Water discharge from human habitation takes many forms. Sewage, storm water and grey water all have the potential to cause many problems to the environment around our towns and cities. The high nitrogen composition of sewage means it has the potential to cause eutrophication to in rivers and natural watercourses destroying aquatic organisms. Grey water containing detergents and food particles also cause problems if allowed to flow freely into the ecosystem many studies have been done on the potential harm of chemical residues within grey water release into watercourses. Excess urban storm water runoff is an added catalyst to pollutants from our roads and urban environments. Dog faeces, chemical spills, paint and herbicides are all but a few of toxins that enter the hydraulic system after rainfall.
An amazing upside to this problem is that natural wetland plants have the ability to clean all waste water through natural biological processes. With a combination of sustainable landscaping installations such as bio swales, retention basins, wildlife ponds and reed bed filtration catchments. These sustainable urban drainage solutions represent and ecological way to deal with waste water from our homes and can be implemented on both a regional and domestic level.
The general conceptual layout of biological water treatment with ecological landscaping is capturing water discharge in manmade wetland zones to be cleaned before returning to the local water system. There are multiple ways this can be achieved with swales leading to marsh areas and shallow gravel beds and a series of connected retention ponds capturing and cleaning particles on their journey through the system. These systems require no maintenance no electricity and cost on average one third of what more traditional waste management systems cost.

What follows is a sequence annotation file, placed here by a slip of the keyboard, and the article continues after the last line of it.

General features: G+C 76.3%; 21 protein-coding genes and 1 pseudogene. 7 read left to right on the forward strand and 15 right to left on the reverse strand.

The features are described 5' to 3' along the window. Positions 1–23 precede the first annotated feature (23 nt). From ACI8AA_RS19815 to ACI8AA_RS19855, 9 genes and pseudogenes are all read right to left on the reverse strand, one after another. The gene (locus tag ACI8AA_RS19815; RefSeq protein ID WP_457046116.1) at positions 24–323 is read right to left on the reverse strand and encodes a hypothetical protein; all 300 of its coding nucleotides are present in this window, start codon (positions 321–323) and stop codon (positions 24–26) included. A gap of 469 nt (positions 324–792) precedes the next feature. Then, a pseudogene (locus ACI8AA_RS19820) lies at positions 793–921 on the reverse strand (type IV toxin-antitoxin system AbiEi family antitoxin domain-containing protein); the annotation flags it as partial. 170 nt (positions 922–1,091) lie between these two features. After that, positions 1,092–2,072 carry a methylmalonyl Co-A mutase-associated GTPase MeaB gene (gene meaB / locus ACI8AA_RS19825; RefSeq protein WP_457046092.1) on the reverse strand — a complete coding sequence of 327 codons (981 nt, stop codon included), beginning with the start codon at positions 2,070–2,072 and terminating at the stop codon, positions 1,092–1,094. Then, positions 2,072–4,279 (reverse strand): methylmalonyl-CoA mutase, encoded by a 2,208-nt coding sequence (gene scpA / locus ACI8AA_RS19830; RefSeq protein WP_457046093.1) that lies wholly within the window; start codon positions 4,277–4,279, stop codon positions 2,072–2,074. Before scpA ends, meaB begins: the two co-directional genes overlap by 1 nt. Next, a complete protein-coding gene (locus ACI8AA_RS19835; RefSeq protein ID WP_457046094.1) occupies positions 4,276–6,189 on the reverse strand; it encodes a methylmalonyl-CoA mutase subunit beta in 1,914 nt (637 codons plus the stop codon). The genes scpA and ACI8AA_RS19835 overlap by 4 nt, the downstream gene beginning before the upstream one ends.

A typical reed bed filtration system can filter both grey water and sewage from nearby homes. In the case of sewage ecological landscape design should be implemented to reduce odours via prevailing wind and installing a more submerged filtration bed. The main component structure of the reed bed is an excavated cell or basin of gravels with a gravitational route through dense wetland plants and reeds. The gravels and sands allow particles within the water move freely through the roots and shallow courses of the wetland.
The roots of the reeds oxygenate the water and take up extra nutrients and nitrates as they flow through the beds. The reeds sequester nutrients from the waste water as they grow in their fibres and leaves. Small aquatic organisms and bacteria further break down and filter out pollutants and heavy metals in biological processes.
Reed beds are a typical example of how wetland plants are used to clean waste water but there are many other wetland planting types for water cleansing and filtration. The three main wetland planting types are: Submerged plants which provide oxygen to the water, Marginal’s which allow water to pass through their roots and shoots. Floating plants such as Duck weed. All of these have their place in the cleaning of waste water from urban environments. In most cases a combination of swales directing flows through reed bed systems to a series of retention wildlife ponds is the most effective interconnected system to direct waste water ecologically back into the environment.
The three main wetland plant types can be implemented into a wildlife pond for maximum effect. These wetland areas can be designed into landscaping implementing sustainable landscaping projects. These wetland parks and gardens can be enjoyed by people for recreation as well as wildlife species.
Paul Nicolaides is a landscape Architect from North London and Director of Ecospaces Limited ecological Landscape design & build contractors. His ambition is to help accelerate change to a more sustainable ecological society. A society that plans its urban environments integrating agriculture, wildlife habitat, natural processes, recycling, industry, and sustainable urban drainage. Above all Paul aims to integrate these disciplines and realise there compatibility both on a local and landscape level.